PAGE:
Making Solar Big Enough to Matter
The US should sit up and take notice of a March 21, 2017 article in the New York Times entitled “Making Solar Big Enough to Matter.” The essence of the article is to document how quickly and efficiently China is expanding its solar power capabilities, outpacing everyone else, including the US. Consider the following:
In the mid-2000s, stimulated by hefty solar subsidies in Europe, a handful of entrepreneurs in China started producing inexpensive solar panels, much as had been done in China before with T-shirts and televisions. These entrepreneurs bought equipment from manufacturers in Europe and the United States, built big factories with government subsidies, and got down to business cranking out millions of solar panels for export.
Today, China utterly dominates global solar-panel manufacturing. Last year, according to the consulting firm IHS Markit, China accounted for 70 percent of global capacity for manufacturing crystalline-silicon solar panels, the most common type. The United States share was 1 percent.
In addition, authors Jeffrey Ball and Dan Reicher credit China with advancing technologically to the point that it is “starting to score world-record solar cell efficiencies.” While China is expanding it manufacturing footprint across the globe and making infrastructure investments, the US is accused of a maintaining a haphazard solar policy that relies on inadequate subsidies and conflicting priorities. As more governments impose prices on carbon dioxide emissions, the US appears to be deregulating industry and reversing the progress made on environmental standards. We are jeopardizing our commitments to alternative energy sources and to combating global warming.
Ball and Reicher maintain that the US needs to recognize that solar energy has become big business. Over the past decade it has “plummeted in cost, surged in volume, and, as booming industries do, benefited some investors and burned others.” The International Energy Agency estimates that photovoltaic solar could provide up to 16 percent of the world’s electricity by mid-century — an enormous increase from the roughly 1 percent that solar generates today. But for solar to realize its potential, governments have to make it a priority and until we do, China will continue to dominate the industry and to reap the economic and environmental benefits.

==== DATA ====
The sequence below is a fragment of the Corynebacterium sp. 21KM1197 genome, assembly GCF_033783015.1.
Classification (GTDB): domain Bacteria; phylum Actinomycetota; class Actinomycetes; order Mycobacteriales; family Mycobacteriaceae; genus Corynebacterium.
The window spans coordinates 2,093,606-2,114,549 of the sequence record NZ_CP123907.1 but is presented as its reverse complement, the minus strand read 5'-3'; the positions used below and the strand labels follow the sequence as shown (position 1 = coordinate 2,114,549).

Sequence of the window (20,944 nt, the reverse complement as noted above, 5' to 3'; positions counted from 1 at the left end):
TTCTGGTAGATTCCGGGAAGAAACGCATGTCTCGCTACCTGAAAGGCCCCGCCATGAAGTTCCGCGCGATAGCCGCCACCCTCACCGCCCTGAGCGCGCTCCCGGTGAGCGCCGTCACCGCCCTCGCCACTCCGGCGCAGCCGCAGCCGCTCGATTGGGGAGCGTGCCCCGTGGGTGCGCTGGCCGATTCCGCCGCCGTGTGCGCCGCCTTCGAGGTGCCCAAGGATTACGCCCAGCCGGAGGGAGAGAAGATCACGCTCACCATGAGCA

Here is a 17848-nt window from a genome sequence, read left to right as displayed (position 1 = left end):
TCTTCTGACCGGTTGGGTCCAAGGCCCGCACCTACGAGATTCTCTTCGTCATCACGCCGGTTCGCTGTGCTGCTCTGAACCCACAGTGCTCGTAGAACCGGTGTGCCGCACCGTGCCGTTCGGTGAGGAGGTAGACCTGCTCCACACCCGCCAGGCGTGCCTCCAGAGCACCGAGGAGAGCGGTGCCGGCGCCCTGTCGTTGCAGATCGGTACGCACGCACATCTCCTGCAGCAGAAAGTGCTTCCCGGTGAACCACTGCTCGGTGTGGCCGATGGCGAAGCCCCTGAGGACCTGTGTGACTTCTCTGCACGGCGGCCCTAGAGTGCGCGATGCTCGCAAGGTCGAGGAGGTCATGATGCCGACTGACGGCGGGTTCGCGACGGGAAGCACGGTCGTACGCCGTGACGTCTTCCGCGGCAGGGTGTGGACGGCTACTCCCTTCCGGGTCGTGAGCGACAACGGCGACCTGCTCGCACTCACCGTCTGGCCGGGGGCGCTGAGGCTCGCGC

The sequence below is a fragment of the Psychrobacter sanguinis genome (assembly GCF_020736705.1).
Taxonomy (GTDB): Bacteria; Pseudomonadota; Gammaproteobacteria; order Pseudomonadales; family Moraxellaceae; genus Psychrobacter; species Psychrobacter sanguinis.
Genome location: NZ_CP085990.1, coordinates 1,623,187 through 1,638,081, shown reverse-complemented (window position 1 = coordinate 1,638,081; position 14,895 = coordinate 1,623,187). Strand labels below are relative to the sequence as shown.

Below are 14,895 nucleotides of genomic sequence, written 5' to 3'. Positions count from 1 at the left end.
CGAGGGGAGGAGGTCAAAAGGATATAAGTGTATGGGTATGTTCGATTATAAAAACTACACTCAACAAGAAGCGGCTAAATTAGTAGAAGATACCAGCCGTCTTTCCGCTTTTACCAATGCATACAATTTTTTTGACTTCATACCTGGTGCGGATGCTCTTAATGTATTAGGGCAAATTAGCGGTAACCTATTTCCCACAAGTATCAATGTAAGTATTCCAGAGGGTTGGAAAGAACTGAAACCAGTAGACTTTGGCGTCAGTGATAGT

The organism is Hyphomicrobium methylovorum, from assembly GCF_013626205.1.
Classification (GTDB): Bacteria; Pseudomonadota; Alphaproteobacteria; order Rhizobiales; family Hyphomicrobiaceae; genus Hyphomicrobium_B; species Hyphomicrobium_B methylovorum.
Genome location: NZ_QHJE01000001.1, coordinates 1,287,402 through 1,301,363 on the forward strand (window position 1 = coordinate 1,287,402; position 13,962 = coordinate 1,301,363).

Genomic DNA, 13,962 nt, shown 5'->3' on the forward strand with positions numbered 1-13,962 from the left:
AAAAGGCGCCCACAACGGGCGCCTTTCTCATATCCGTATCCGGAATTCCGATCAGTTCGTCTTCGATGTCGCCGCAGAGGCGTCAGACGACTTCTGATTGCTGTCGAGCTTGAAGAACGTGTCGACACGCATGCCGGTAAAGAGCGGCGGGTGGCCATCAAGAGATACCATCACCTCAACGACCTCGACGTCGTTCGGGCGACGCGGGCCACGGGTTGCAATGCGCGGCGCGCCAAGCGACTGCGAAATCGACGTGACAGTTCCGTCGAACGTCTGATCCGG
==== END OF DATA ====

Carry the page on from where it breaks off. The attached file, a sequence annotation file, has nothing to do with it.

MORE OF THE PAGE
Getting solar to produce approximately 1 percent of global electricity has required a lot of technology and investment, but making it big enough to matter environmentally would be an even more colossal undertaking. The authors maintain that we need to make that commitment and call for massive increases in the number of solar panels in open spaces and on roofs, a significant increase in solar energy storage capabilities, and a commitment to a viable distribution system involving public utility companies.
Instead they criticize the US for its often inconsistent priorities. For example, on the one hand the United States is trying to make solar cheaper, through tax breaks, at the same time it’s making solar more expensive, through tariffs it has imposed on solar products imported from China, now the world’s largest manufacturer and installer of solar panels.
These tariffs are prompting Chinese solar manufacturers to set up factories other than in the US – in countries that don’t levy these tariffs and to retaliate by establishing its own tariffs against American-made solar goods. According to the article, the result has been to “erode the United States share in the one part of solar manufacturing — polysilicon, the raw material for solar cells — in which America once had a significant role.”
The recommendations to achieve a more enlightened United States policy include slashing solar power’s costs and cooperating with the Chinese on solar research and development rather than trying to compete with them in terms of manufacturing capability. We are reminded that solar is now a global industry, able to make a real environmental difference. Whether it delivers on that promise will depend on policy makers intent on making solar energy economically efficient in an interdependent world able to make more progress through cooperation than competition.